The storm that brewed in the public housing market last quarter came in the form of COV prices. Rising from $45, 000 to as much as $67,800 in popular mature estates such as Toa Payoh and Tampines, January’s cooling measures may just have been the breakwater to calm the waves. The cooling measures have only just been implemented, and the first three weeks of 2013 saw steady median COVs and demand for resale HDB flats.
Whether these price waves will crash and subside or overtake the cooling measures, may be dependent on the supply of flats as well as whether there are changes in the eligibility of singles in applying for new HDB flats. Although National Development Minister Khaw Boon Wan has mentioned that this year may be the year rules change, it still awaits implementation.
The lack of supply of resale HDB flats is also partly due to the fact that most HDB owners see their flats as a good source of rental income, and as long as that option is open, and the rental demand is high, they may be unwilling to forego their HDB flats, thus decreasing the number of available resale flats in the market.
Some reasons which may have driven buyers to look for resale HDB flats:
1. They are willing to pay for a favourable location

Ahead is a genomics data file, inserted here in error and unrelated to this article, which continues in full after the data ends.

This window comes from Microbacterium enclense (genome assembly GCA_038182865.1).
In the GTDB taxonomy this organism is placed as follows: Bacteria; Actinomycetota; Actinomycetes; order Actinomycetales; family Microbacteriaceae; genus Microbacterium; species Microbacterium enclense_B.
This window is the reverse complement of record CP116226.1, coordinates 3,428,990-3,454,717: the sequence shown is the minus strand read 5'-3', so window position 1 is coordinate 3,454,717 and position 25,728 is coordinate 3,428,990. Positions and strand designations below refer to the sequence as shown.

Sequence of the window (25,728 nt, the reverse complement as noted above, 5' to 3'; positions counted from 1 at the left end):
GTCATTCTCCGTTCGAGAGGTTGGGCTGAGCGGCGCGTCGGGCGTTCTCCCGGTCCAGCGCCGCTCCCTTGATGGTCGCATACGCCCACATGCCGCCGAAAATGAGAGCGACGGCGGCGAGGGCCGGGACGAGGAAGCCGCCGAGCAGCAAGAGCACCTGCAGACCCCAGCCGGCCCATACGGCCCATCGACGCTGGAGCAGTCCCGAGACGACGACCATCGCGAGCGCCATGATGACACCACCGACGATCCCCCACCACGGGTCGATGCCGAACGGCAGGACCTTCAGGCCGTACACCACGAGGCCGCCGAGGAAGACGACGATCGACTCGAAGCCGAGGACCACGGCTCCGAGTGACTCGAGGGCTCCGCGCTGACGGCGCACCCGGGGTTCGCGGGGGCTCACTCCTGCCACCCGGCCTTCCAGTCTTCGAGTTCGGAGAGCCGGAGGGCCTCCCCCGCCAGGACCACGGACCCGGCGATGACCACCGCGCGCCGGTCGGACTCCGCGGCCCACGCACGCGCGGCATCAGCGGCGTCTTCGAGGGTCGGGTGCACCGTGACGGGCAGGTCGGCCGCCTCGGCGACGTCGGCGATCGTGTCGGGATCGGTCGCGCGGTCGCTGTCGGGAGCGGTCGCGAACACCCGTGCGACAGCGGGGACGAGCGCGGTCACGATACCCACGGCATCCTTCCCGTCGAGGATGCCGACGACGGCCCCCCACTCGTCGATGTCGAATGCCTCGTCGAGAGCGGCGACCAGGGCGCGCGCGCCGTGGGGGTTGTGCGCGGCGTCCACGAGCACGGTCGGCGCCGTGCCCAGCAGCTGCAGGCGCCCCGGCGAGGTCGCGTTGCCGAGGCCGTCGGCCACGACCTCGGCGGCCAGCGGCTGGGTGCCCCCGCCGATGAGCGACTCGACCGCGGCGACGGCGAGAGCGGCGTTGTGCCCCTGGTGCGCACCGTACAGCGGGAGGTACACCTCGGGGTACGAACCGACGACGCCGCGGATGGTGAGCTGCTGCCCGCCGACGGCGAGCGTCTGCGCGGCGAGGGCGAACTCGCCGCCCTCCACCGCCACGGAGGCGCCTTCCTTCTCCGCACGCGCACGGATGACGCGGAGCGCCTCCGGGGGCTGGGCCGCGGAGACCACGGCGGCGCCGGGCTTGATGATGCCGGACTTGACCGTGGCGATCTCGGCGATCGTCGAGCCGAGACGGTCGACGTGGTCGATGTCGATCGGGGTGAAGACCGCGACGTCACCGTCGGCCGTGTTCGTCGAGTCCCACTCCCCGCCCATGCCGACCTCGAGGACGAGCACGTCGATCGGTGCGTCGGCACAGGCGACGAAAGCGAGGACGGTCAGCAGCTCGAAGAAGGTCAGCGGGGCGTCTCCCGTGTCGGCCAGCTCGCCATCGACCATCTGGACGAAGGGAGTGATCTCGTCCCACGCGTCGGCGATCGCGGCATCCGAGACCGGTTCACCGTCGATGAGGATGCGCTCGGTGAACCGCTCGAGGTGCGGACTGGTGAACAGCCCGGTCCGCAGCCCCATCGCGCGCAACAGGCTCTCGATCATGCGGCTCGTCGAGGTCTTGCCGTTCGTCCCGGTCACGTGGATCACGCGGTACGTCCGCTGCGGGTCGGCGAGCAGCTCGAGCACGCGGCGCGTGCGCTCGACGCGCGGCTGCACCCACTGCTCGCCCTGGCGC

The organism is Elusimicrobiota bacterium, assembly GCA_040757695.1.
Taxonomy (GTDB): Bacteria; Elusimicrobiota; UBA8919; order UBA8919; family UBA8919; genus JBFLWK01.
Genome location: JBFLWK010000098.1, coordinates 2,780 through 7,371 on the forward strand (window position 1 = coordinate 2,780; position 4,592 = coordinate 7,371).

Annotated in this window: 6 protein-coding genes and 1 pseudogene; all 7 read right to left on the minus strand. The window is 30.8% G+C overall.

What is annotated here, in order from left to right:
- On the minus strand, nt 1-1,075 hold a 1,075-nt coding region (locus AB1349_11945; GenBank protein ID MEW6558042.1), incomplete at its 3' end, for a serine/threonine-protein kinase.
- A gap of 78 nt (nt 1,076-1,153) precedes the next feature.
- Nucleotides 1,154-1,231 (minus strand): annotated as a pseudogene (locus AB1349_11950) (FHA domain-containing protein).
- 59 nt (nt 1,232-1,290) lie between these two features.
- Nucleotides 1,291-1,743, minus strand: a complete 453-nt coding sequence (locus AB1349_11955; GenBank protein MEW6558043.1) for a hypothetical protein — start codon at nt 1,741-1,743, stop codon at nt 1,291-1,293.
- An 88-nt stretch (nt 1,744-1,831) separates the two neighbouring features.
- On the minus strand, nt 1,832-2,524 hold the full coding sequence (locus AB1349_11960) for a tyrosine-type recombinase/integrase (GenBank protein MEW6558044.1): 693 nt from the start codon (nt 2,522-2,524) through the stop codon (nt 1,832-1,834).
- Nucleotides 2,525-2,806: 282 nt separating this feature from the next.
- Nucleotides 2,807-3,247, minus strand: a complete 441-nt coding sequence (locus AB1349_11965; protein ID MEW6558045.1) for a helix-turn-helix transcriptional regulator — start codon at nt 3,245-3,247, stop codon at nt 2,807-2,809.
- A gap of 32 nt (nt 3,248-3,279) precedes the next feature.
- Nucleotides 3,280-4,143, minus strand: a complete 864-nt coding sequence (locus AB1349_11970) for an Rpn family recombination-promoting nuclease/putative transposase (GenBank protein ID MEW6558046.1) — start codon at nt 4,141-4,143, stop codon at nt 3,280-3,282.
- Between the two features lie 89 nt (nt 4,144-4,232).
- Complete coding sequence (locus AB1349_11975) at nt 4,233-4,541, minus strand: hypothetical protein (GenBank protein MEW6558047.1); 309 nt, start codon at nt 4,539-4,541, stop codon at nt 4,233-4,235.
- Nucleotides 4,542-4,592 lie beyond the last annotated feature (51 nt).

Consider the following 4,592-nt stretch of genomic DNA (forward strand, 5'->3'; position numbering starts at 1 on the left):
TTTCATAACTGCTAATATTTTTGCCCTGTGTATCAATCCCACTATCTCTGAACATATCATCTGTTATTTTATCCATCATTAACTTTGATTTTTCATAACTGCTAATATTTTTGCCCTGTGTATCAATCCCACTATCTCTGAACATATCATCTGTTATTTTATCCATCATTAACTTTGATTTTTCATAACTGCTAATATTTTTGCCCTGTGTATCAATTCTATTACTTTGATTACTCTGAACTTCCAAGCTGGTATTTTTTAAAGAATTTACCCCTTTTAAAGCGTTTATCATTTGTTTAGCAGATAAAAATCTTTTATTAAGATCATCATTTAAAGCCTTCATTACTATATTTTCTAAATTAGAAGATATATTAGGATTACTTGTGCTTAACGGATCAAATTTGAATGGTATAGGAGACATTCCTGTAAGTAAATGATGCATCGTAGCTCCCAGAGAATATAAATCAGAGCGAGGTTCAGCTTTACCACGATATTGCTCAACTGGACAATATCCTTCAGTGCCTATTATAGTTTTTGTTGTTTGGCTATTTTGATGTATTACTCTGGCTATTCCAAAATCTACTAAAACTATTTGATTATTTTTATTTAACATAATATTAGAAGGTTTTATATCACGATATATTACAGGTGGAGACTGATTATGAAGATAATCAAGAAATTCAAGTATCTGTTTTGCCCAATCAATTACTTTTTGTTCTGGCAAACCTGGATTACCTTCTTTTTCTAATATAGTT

2. They want to move into a new home quickly
3. They are looking to upgrade within the public housing category to a bigger space
On the other side of the coin, industry analysts have brought up the point that demand for resale HDB flats are driven largely by those who are ineligible to purchase new HDB flats, mainly permanent residents (PRs) and singles. Does this mean then that these groups of buyers are actually able to afford resale HDB flats and thus there may not be a need to change things around and allow them to purchase new HDB flats? Or will a change of rulings mean lesser HDB flat owners may now benefit from the rise in value of the properties over the years? Will this largely decrease the potential pool of buyers of resale HDB flats or will the demand continue to be present, perhaps minus COV (cash-over-valuation)?